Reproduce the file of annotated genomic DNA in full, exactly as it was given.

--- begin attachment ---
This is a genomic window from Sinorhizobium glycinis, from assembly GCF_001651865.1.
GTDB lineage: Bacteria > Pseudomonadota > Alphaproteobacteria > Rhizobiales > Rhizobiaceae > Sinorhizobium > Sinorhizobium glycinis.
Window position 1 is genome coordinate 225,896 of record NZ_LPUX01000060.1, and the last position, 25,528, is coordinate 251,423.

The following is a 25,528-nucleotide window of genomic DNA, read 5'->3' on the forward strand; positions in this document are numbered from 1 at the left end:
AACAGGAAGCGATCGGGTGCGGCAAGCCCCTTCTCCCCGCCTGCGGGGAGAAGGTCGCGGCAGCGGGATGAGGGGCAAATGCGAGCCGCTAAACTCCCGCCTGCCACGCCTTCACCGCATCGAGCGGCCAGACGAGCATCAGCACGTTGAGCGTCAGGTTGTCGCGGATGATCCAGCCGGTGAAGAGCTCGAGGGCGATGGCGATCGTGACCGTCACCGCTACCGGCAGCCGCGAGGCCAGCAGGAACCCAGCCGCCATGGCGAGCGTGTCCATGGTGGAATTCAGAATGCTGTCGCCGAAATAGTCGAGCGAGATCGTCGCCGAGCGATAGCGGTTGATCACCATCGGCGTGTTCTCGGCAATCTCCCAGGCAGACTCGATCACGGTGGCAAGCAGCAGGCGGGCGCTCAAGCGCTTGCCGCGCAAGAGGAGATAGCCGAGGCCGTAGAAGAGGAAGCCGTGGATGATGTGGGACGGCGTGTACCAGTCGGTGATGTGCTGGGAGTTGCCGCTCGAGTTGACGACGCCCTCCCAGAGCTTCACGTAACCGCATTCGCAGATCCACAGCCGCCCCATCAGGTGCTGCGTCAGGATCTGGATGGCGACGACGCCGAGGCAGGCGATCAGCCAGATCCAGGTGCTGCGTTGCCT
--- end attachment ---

This is a genomic window from Sinorhizobium glycinis, from assembly GCF_001651865.1.
GTDB lineage: Bacteria > Pseudomonadota > Alphaproteobacteria > Rhizobiales > Rhizobiaceae > Sinorhizobium > Sinorhizobium glycinis.
Window position 1 is genome coordinate 225,896 of record NZ_LPUX01000060.1, and the last position, 25,528, is coordinate 251,423.

The following is a 25,528-nucleotide window of genomic DNA, read 5'->3' on the forward strand; positions in this document are numbered from 1 at the left end:
AACAGGAAGCGATCGGGTGCGGCAAGCCCCTTCTCCCCGCCTGCGGGGAGAAGGTCGCGGCAGCGGGATGAGGGGCAAATGCGAGCCGCTAAACTCCCGCCTGCCACGCCTTCACCGCATCGAGCGGCCAGACGAGCATCAGCACGTTGAGCGTCAGGTTGTCGCGGATGATCCAGCCGGTGAAGAGCTCGAGGGCGATGGCGATCGTGACCGTCACCGCTACCGGCAGCCGCGAGGCCAGCAGGAACCCAGCCGCCATGGCGAGCGTGTCCATGGTGGAATTCAGAATGCTGTCGCCGAAATAGTCGAGCGAGATCGTCGCCGAGCGATAGCGGTTGATCACCATCGGCGTGTTCTCGGCAATCTCCCAGGCAGACTCGATCACGGTGGCAAGCAGCAGGCGGGCGCTCAAGCGCTTGCCGCGCAAGAGGAGATAGCCGAGGCCGTAGAAGAGGAAGCCGTGGATGATGTGGGACGGCGTGTACCAGTCGGTGATGTGCTGGGAGTTGCCGCTCGAGTTGACGACGCCCTCCCAGAGCTTCACGTAACCGCATTCGCAGATCCACAGCCGCCCCATCAGGTGCTGCGTCAGGATCTGGATGGCGACGACGCCGAGGCAGGCGATCAGCCAGATCCAGGTGCTGCGTTGCCT